TwelvEighty and Bridges shaking things up Two popular campus restaurants are offering fresh options to meet diverse tastes

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PHOTOS BY KYLE WEST

If you have walked into TwelvEighty or Bridges Café since school started, you might have noticed some significant changes from last year. Both campus restaurants have introduced new menu items, seeking to expand the types of foods offered and introduce fresh takes on typical campus foods.

TwelvEighty, the bar and grill situated in the basement of the student centre, is known for its affordable restaurant-quality foods and campus nightlife events. TwelvEighty usually swaps six or seven menu items at the beginning of each year. This year, however, 16 items were added.

“This is the first time we have majorly renovated the menu for about five years,” said food and beverage manager Richard Haja. “So this year we did quite a large revamp.”

The restaurant held focus groups before the year began to test out new items on potential customers.

Haja is particularly excited about the addition of vegetarian bowls, which consist of a mix of vegetables to which a variety of protein options, such as chicken or tofu, can be added. According to Haja, these have garnered a very positive student response thus far.

“It’s kind of on trend right now,” said Haja. “The bowls themselves are all in the $6.99 range. That’s one of the cheapest values on campus because it alone as a vegetarian option in some cases is by far the cheapest you’ll find around.”

Other new items include various desserts, a jerk chicken club wrap and macaroni and cheese balls. TwelvEighty has been working to add more vegetarian, halal and gluten-free options. Haja says that the ethnic diversity of McMaster has inspired the chefs to appeal to a wider variety of tastes and cultures.

“It’s not just the individual’s ethnicity,” said Haja. “It’s that people are traveling and people are experiencing new tastes and new cultures, so they’re almost expecting those flavours to be in their everyday life now.”

Along with a culinary revamp, TwelvEighty has undergone a physical transformation. In addition to opening The Grind last year, TwelvEighty renovated its floor. It is also considering the addition of seating spaces.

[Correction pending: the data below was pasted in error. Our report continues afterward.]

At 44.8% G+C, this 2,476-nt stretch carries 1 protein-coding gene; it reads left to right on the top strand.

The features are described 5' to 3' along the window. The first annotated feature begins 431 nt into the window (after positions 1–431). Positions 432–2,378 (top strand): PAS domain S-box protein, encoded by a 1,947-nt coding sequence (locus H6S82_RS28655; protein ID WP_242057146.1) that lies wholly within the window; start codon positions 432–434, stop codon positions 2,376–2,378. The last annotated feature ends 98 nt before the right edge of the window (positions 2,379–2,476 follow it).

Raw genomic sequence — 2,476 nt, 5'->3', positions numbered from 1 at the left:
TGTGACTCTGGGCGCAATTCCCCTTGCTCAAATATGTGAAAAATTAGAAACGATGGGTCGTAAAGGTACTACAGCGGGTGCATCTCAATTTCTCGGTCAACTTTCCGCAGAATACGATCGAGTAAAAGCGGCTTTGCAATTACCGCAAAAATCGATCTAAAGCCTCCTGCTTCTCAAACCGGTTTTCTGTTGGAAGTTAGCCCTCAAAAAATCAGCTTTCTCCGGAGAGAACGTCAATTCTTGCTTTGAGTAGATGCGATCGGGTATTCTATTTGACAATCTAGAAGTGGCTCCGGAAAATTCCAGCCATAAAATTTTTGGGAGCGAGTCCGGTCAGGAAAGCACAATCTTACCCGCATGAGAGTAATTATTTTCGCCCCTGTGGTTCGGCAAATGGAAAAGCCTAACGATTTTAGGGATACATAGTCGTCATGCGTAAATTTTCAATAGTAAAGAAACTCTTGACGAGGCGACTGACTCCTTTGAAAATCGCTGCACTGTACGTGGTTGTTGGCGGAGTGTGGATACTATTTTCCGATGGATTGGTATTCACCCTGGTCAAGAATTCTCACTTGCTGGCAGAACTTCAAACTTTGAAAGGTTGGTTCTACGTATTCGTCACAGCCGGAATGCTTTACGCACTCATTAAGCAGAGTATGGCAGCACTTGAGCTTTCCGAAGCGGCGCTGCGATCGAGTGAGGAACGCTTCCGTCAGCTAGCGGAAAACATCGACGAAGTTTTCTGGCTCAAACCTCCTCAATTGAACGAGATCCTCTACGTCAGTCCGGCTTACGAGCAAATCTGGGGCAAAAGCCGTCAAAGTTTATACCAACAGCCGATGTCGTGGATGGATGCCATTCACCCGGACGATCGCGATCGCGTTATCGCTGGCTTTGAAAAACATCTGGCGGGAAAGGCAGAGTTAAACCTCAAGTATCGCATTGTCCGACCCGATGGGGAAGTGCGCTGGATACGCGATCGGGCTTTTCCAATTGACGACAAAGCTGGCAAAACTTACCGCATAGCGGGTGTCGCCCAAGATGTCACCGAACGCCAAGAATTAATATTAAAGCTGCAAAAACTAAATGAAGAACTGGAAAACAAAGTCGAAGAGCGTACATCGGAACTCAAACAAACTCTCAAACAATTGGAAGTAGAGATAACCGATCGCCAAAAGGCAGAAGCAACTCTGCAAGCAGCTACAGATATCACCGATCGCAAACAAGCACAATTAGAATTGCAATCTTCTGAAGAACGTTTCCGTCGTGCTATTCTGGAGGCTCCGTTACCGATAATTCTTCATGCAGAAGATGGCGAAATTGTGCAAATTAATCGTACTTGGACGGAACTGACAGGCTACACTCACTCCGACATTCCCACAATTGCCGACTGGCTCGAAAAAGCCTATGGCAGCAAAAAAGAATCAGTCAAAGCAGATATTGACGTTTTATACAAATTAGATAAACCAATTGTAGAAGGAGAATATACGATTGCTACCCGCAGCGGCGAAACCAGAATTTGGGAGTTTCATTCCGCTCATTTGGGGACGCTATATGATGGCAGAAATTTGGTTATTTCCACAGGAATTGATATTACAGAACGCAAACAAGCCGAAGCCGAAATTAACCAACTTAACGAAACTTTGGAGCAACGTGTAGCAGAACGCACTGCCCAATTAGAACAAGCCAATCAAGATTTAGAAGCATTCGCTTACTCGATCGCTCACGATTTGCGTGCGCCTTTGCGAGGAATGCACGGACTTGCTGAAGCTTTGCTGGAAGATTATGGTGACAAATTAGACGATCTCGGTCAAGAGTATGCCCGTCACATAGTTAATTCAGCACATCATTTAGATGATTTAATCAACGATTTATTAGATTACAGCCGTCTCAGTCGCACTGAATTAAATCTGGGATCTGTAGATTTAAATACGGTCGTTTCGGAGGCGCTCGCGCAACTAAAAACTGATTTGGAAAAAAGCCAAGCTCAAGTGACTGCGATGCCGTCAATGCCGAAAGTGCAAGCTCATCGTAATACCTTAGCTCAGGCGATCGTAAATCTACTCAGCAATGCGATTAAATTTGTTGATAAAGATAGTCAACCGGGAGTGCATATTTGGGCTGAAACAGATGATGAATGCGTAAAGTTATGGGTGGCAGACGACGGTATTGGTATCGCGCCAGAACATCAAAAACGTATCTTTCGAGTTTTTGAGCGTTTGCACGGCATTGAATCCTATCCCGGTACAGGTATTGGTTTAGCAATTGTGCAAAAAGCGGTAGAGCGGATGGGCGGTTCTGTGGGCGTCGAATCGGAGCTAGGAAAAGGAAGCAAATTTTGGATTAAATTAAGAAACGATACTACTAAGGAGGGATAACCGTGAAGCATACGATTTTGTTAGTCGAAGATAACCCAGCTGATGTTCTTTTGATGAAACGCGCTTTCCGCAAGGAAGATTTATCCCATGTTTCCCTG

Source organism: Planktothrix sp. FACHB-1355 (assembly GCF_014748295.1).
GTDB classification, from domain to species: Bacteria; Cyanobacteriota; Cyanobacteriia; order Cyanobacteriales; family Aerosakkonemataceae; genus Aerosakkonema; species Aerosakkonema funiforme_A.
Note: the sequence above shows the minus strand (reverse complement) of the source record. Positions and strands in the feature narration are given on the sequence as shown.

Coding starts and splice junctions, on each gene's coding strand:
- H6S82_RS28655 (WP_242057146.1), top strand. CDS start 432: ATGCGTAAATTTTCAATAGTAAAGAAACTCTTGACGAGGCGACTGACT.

Like TwelvEighty, Bridges Café has also recently redesigned its menu, adding ten new options for customers this year.

Currently, Bridges Café is the only campus restaurant that exclusively serves vegetarian and vegan options. The new items include vegan sloppy joes, vegan pad thai and crispy avocado halves.

Director of McMaster Hospitality Services Chris Roberts said that the menu changes were made with the growing diversity of McMaster in mind.

Bridges is also experiencing its fifteenth anniversary in Jan. 2019. To celebrate the milestone, the café is adding highlights from the past fifteen years back to its menu.

Ultimately, Roberts is pleased with the changes. Bridges had record sales during opening week and Roberts says that student feedback on the rebranding has been positive.

Bridges remains committed to providing quality vegetarian and vegan food for many on campus at the same standard prices. With these new changes, Roberts hopes that even more students, particularly non-vegetarians, will come in for a meal.

“We hope the new branding and menu will attract a new customer base, one that has not traditionally eaten plant-based foods,” said Roberts. “We want to encourage a healthier, more nutritious diet for students. You no longer have to be a vegetarian to enjoy plant-based foods. It’s a lifestyle choice now.”

As students have been getting settled in to the rhythm of classes, TwelvEighty and Bridges have been spicing things up by offering fresh foods and environments for Mac students.

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Author: Ryan Tse

Ryan Tse is a second year Arts and Science student. In his free time, he enjoys cheering for the Toronto Maple Leafs, drinking coffee, reading articles in The Athletic and listening to all kinds of music. He spends most of his time in HSL and BSB.